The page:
Sunday, 8 January 2017

SUSPECT ALLEGED OF FLORIDA AIRPORT SHOOTING HAS BEEN CHARGED BY PROSECUTORS





The man suspected of carrying out a deadly shooting at a Florida airport has been charged by prosecutors.
Esteban Santiago, 26, is accused of opening fire at Fort Lauderdale airport, killing five people and injuring six others.
He is charged with carrying out an act of violence at an international airport resulting in death, which carries a maximum punishment of execution.
Santiago also faces lesser weapons charges.
The suspect, who is in custody, told agents he had planned the attack and bought a one-way ticket to Fort Lauderdale, according to court papers.
Authorities said they did not know why he chose this target and that terrorism had not been ruled out.
“Today’s charges represent the gravity of the situation and reflect the commitment of federal, state and local law enforcement personnel to continually protect the community and prosecute those who target our residents and visitors,” US Attorney Wifredo Ferrer said.
Santiago is said to have used a semi-automatic handgun that he apparently legally checked on a flight from Alaska.
Officials were also looking whether mental health problems played a role after it emerged that the suspect had been referred for a health assessment by the FBI.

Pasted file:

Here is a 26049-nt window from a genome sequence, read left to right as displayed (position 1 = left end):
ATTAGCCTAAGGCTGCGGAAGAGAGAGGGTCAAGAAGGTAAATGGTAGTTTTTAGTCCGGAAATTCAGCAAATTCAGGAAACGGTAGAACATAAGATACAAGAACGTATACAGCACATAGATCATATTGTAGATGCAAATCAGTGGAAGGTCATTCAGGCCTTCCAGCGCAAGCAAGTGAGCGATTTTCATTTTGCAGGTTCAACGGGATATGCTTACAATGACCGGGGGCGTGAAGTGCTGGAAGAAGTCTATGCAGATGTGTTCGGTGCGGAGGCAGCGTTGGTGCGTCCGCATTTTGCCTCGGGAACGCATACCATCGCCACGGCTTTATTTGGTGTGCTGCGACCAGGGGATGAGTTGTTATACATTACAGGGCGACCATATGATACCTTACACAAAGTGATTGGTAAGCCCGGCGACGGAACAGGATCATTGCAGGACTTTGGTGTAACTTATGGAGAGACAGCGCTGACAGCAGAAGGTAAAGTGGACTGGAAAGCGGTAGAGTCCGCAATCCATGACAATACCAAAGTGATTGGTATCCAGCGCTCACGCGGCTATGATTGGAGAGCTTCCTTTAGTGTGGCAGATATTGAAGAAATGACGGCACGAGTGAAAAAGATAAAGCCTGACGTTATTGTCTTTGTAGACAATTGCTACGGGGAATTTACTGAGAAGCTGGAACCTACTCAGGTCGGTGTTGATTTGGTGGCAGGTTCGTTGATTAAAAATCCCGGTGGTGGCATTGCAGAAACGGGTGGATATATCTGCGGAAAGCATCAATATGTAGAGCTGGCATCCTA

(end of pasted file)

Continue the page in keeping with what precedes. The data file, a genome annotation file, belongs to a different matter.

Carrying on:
Last November, Santiago walked into an FBI office in Alaska in an agitated and incoherent state, the FBI and Anchorage police said.
He was carrying a loaded magazine but had left his handgun in his car, with his newborn child, reports the BBC.
During the later mental health evaluation, he told the FBI he was hearing voices and believed he was being controlled by a US intelligence agency.
His gun was confiscated but the authorities found no wrongdoing, and it was returned in December. It is not clear if this is the same gun that he is accused of using in the attack at the airport baggage claim area.
Santiago is a former member of the Puerto Rico and Alaska National Guard, according to the Pentagon.
He served in Iraq from April 2010 to February 2011, and ended his service in August 2016.
His aunt told a local newspaper he had “lost his mind” while serving in Iraq, and his brother said he had been receiving psychological treatment recently.
US media reported that he had received a general discharge from the Alaska National Guard for unsatisfactory performance.





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